What Happens When a Longtime Vegetarian Goes Hunting? Drugs, Mostly.

The world is becoming a darker place—I’m not saving up for my very own bunker or anything, but I have been bingeing Survivorman during quarantine and thinking about my own ability to live off the land.

There is a beast out there, and we are trying to kill it.

We stand in silence, listening for a single sound that may give us the advantage. Alex is completely immersed, giving me hand signals and mouthing words.

And I am doing everything in my power not to laugh.

Until now, I hadn't considered the possibility that being on mushrooms, even what Alex called "a microdose," might not be the best mental condition for my first time hunting elk. I didn't think we would actually get on the trail of an animal as soon as I started peaking, and silently laughing at tree bark when those rustling branches could be a bear is not what anyone would call "best practices."

Yet here I am—a vegetarian newbie hunter with no weapon, biting his lip so as not to scare away what could be a year's worth of meat for my friend.

I've been friends with Alex for over a decade. For him to take up bowhunting was much more than a slight surprise. This is a man so proud of his veganism that once, during our time as roommates, he called the entire house into the bathroom after he'd taken a shit to demand that we sniff the air, noting the complete lack of stench.

"That's the vegan diet, man," he smirked as we awkwardly shuffled out.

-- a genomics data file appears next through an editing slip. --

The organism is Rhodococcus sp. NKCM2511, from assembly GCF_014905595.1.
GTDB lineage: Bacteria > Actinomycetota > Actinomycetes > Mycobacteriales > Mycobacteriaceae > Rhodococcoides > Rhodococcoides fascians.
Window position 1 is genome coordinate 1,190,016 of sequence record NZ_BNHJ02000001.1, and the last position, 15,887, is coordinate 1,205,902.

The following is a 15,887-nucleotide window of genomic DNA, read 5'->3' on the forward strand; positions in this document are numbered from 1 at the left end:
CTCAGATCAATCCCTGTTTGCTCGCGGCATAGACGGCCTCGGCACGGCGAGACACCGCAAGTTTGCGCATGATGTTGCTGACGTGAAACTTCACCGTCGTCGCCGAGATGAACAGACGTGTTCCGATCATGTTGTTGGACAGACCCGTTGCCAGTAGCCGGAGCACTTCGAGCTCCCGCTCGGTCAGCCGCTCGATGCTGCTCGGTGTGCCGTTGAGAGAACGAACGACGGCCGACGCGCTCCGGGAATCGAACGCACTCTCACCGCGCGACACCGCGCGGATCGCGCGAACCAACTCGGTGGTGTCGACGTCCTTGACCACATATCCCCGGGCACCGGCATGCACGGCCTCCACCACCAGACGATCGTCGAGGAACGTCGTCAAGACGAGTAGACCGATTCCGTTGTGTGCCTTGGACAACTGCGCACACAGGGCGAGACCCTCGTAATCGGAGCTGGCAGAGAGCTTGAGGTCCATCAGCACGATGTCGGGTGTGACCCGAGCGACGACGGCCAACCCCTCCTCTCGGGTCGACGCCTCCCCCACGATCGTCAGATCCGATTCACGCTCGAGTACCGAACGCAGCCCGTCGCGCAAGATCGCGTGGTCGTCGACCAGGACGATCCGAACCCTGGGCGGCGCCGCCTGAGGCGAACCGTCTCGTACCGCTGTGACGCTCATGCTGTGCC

Alex's transition from preachy shitter to camo-wearing elk hunter had taken place over the past few years. He'd begun thinking about eating meat again in early 2019, after almost a decade as a vegetarian and three years as a vegan. After consulting with his doctor, he dove back in, devouring an entire rotisserie chicken his first meal back and calling it "one of the best meals of my life."

Alex has made his living as an independent artist for the past few years, and this new layer fit naturally into his DIY lifestyle. Just as he had worked to avoid having to punch the clock for someone else, the goal of being able to at least partially provide his own food was also part of that ethic. Most meat eaters never have to face the cold reality of how the steak gets on their plate, but it was important to Alex that he was viscerally aware of the process.

With no experience, but an interest in doing some hunting of his own, he bought a bow after a friend did in hopes of being able to learn alongside someone. Since MasterClass doesn't seem to cater to the bookish hunter, he took an online course called the "University of Elk Hunting" and went out on a few scouting missions. Because he didn't want to be in the woods alone, he asked me to join the adventure.

As an 11-year vegetarian myself—God, that sounds smug—I've never been hunting, nor given it much thought. It's not exactly a generational tradition that's handed down from one big-city Jew to the next. The image of hunters in my head was of a guy with a couple of buddies getting drunk in a tree stand, or maybe Dick Cheney blowing away his friend's face that one time.

Besides, the only hunting tips I'd heard sounded like boyhood sex advice. I had this idea that deer were attracted to pee, and kept imagining a horned-up deer orgasmically lapping up forest-floor piss. The only image I had of an elk was from the statue downtown, which isn't even there anymore.

Despite my clear lack of interest in or knowledge of hunting, I was actually pretty excited when Alex invited me to tag along. The world is becoming a darker place—I'm not saving up for my very own bunker or anything, but I have been bingeing Survivorman during quarantine and thinking about my own ability to live off the land.